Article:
Modeling of carbon dioxide adsorption onto ammonia-modified activated carbon: Kinetic analysis and breakthrough behavior

Shafeeyan, M.S. and Daud, W.M.A.W. and Shamiri, A. and Aghamohammadi, N. (2015) Modeling of carbon dioxide adsorption onto ammonia-modified activated carbon: Kinetic analysis and breakthrough behavior. Energy & Fuels, 29 (10). pp. 6565-6577.

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The removal of carbon dioxide from the flue gas of fossil-fueled power plants can be achieved using adsorption separation technologies. In this study, the breakthrough adsorption of CO2 on fixed beds of commercial granular activated carbon (GAC) and ammonia-modified GAC (OXA-GAC) adsorbents was measured. The breakthrough curves were acquired from dynamic column measurements at temperatures ranging from 30 to 60 °C with a feed gas flow rate that varied from 50 to 100 mL min–1 and a total pressure of 1.0 atm. An earlier breakthrough time and lower dynamic adsorption capacity were observed with increasing temperature, increasing feed flow rate, and the use of the GAC adsorbent. The largest CO2 equilibrium dynamic capacity (0.67 mol kg–1) and breakthrough time (10.9 min) over the range of operating conditions investigated were obtained using OXA-GAC adsorbent at 30 °C under a 50 mL min–1 feed flow rate. To predict the breakthrough behavior of the fixed-bed adsorption of CO2, a simple model based on mass balance was developed. This model consists of an Avrami equation to describe the kinetics of adsorption and a semiempirical Toth equation to represent the gas–solid equilibrium isotherm. The Avrami equation was selected because it provided the best fit with the experimental kinetic curves for both adsorbents, with average relative errors of less than 2% over the temperature range of 30–60 °C. The resultant set of coupled differential equations was solved using a numerical approach based on the finite element method implemented in COMSOL Multiphysics software. The findings showed that the model predictions successfully fit the experimental data over the studied range of feed gas flow rates and adsorption temperatures.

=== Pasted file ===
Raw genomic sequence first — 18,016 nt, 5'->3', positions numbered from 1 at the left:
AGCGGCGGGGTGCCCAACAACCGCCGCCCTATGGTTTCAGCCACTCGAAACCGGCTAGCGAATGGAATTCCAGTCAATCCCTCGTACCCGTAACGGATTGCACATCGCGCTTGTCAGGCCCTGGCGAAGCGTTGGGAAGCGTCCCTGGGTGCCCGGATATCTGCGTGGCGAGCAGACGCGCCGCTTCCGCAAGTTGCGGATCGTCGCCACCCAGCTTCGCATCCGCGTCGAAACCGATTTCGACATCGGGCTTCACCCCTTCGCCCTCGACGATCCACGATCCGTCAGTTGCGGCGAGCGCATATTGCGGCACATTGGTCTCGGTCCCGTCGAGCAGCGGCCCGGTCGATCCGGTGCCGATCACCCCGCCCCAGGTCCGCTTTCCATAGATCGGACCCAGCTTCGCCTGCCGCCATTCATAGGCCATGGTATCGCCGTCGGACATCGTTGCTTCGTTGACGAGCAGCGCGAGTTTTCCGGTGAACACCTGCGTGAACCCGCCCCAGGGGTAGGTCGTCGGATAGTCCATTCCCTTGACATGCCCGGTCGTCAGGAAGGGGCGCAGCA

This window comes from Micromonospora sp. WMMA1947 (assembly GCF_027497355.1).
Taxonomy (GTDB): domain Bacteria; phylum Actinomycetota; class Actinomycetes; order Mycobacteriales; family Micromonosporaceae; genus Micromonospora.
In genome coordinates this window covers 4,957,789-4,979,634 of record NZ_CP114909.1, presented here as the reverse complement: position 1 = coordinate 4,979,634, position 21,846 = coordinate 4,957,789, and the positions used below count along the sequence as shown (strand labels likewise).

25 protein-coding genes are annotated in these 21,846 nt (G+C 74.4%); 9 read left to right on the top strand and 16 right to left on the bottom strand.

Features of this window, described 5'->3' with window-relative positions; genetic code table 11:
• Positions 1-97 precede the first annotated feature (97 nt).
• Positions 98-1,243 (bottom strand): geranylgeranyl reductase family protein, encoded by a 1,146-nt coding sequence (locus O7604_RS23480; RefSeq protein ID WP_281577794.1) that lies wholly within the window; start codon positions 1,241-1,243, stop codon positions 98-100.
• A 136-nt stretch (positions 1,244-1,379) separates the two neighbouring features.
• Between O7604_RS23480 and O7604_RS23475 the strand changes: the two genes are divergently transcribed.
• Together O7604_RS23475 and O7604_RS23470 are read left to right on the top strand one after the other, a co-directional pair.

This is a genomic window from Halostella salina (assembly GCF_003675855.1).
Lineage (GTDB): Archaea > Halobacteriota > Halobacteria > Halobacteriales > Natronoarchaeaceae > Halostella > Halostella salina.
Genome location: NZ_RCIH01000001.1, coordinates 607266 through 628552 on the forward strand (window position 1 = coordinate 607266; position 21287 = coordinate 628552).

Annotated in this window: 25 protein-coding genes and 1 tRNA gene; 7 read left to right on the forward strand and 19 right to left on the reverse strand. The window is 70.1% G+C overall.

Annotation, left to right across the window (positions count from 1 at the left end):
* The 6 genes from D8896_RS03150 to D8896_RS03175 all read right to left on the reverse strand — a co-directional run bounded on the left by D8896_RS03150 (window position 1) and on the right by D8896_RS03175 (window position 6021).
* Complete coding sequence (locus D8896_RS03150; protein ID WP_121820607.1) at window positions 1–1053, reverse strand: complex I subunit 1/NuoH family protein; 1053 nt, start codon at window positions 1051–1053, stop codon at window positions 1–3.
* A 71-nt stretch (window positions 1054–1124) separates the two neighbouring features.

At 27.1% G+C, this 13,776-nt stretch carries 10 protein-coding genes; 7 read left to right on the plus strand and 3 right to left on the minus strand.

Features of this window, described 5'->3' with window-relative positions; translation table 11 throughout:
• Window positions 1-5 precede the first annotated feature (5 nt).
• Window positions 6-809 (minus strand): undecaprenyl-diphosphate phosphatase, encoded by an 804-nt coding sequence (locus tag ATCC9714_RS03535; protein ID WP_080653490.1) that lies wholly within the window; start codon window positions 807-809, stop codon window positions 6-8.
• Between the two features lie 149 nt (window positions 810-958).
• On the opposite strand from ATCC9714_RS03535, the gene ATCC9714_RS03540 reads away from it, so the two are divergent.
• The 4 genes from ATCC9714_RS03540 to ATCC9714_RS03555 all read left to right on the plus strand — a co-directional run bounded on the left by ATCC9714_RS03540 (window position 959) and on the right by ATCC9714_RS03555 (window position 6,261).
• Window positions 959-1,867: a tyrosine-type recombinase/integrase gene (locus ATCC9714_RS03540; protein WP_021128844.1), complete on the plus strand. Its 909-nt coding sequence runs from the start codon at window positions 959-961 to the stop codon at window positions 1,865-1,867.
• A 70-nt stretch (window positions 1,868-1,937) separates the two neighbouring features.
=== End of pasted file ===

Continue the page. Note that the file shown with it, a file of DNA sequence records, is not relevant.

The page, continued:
Item Type: Article
Subjects: Q Science > QD Chemistry
Divisions: Faculty of Engineering
Depositing User: Mr. Mohammad saleh Shafeeyan
Date Deposited: 04 Apr 2016 01:15
Last Modified: 09 Nov 2017 08:34

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